GM’s 3.0-liter Duramax diesel Inline six is powerfully different
Also making its debut at the 2020 Chevrolet Silverado HD event were the new 3.0-liter Duramax-equipped light-duty trucks. The new engine is unique in almost every aspect when compared to Ford’s Power Stroke 3.0-liter engine and Ram’s third-generation EcoDiesel 3.0-liter. First and foremost, the little ’max is an inline-six-cylinder, double-overhead-cam (DOHC) design instead of a V-6, and uses an aluminum block and heads. But what really raised eyebrows was the engine’s drive system, which is located on the rear of the engine and uses chains to drive the camshafts and high-pressure fuel pump, along with a “wet belt” (partially submerged in engine oil) to turn the variable displacement oil pump.
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This likely raises concerns for diesel enthusiasts who are accustomed to gear-driven reliability, but the reasoning behind the unusual layout, according to GM engineer John Barta and Global Chief Engineer Vincenzo Verino, comes down to efficiency and quiet operation. Driving the cams and fuel-injection pump from the rear of the engine, they claim, creates more accurate timing because there is less harmonic distortion at the rear of the crankshaft than there is at the front. This is important, because accurate cam timing and fuel injection results in reduced emissions and increased fuel economy.
Chains are also much quieter than gears, and half-ton customers are generally less tolerant of noise than heavy-duty customers. The chains are designed for the life of the engine, but the oil-pump belt has a useful service life of 150,000 miles, requiring the transmission to be dropped so the belt can be accessed. This sounds complex, but Barta maintains the job will not be a difficult one for a qualified service technician.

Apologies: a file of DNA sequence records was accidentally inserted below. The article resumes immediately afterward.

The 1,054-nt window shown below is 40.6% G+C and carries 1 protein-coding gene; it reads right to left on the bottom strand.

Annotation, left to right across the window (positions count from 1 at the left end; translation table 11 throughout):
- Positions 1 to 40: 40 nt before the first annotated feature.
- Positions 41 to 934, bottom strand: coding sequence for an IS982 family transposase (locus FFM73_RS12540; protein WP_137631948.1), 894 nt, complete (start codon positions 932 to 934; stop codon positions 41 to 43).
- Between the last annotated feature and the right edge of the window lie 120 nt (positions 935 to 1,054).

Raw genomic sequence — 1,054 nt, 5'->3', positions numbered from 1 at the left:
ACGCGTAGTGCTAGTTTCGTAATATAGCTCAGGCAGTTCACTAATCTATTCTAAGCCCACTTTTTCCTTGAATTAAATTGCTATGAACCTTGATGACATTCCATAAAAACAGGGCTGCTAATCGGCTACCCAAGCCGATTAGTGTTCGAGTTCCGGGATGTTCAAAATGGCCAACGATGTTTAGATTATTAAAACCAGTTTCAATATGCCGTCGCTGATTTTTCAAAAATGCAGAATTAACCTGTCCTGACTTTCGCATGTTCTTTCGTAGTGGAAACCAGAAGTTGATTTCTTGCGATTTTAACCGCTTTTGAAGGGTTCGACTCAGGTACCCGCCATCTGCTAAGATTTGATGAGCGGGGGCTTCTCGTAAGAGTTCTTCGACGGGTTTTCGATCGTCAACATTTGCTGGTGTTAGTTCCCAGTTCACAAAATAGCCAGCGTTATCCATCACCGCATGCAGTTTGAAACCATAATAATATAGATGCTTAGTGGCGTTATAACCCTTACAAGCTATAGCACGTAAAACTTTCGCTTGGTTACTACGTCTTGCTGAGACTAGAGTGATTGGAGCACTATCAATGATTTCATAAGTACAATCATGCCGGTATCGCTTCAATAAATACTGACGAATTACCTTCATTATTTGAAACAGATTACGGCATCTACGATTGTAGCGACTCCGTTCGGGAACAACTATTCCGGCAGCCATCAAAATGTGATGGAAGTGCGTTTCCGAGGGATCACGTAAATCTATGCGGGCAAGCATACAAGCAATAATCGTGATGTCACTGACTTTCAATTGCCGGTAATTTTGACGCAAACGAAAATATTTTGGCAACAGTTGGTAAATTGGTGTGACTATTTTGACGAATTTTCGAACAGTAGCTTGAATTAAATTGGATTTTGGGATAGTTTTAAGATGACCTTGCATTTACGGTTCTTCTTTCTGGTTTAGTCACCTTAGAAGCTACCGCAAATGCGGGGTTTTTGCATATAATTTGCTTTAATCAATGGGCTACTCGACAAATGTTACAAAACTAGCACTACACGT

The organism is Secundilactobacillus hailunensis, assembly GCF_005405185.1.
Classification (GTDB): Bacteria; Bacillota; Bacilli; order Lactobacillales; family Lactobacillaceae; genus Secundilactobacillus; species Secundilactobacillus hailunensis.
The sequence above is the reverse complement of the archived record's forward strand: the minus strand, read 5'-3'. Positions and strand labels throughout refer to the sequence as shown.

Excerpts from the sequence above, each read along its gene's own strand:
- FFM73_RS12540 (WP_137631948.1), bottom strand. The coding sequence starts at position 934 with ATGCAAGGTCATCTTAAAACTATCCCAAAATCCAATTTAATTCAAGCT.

To meet ever-tightening diesel-emissions regulations and fuel-economy standards, the engine makes use of several interesting technologies. The fuel-injection system operates at a maximum of 36,250 psi and employs Denso fuel injectors that can pulse up to 10 injections per cylinder event.
Three top dead-center pulses shape the combustion charge for reduced noise, while post injections are used for regeneration purposes. A relatively low 15:1 compression ratio works with an electronically controlled Variable Geometry Turbo (VGT) that creates up to 29 psi of boost pressure and spins up to 175,000 rpm, thanks to a new roller-bearing design. A liquid-to-air intercooler is located front and center on the engine, close to the turbocharger, as it results in a shorter column of air and reduced turbo lag.
Likewise, the emissions equipment is also located close to the engine. As Barta explained, “The Diesel Oxidation Catalyst, or DOC, is close to the turbocharger under the hood so it can stay hot, avoiding the need to inject additional fuel to get it up to optimum temperature.” Downstream of the DOC is the Diesel Exhaust Fluid (DEF) injector, followed by the Diesel Particulate Filter (DPF) and Selective Catalytic Reduction (SCR) unit, which are now combined into a single component GM calls the SCRF. That’s a lot of hot stuff going on in a small area, so GM uses an abundance of reflective tape and three electric fans under the hood to keep temperatures under control.
The engine produces 277 horsepower at 3,750 rpm and 460 lb-ft of torque at 1,500 rpm. Combined with the new 10-speed automatic transmission, 3.0-liter Duramax trucks have a maximum tow rating of 9,300 pounds. We didn’t have an opportunity to tow with the new engine, but we were invited to take it on a driving loop through the mountains around Bend, Oregon. As expected, the engine was quiet, smooth and powerful, but also very fuel efficient. Observed fuel economy was around 21 mpg, but some journalists reported better results when competing for the highest mpg numbers. EPA figures had not been released at press time but should be available by the time you read this.
A frequent contributor to Trailer Life, Chris Hemer is the former technical editor of Trailer Life and MotorHome, and has been an RV and automotive journalist for more than 20 years. An outdoor enthusiast who now makes his home in Portland, Oregon, he enjoys camping, motorcycle riding, mountain biking and hiking.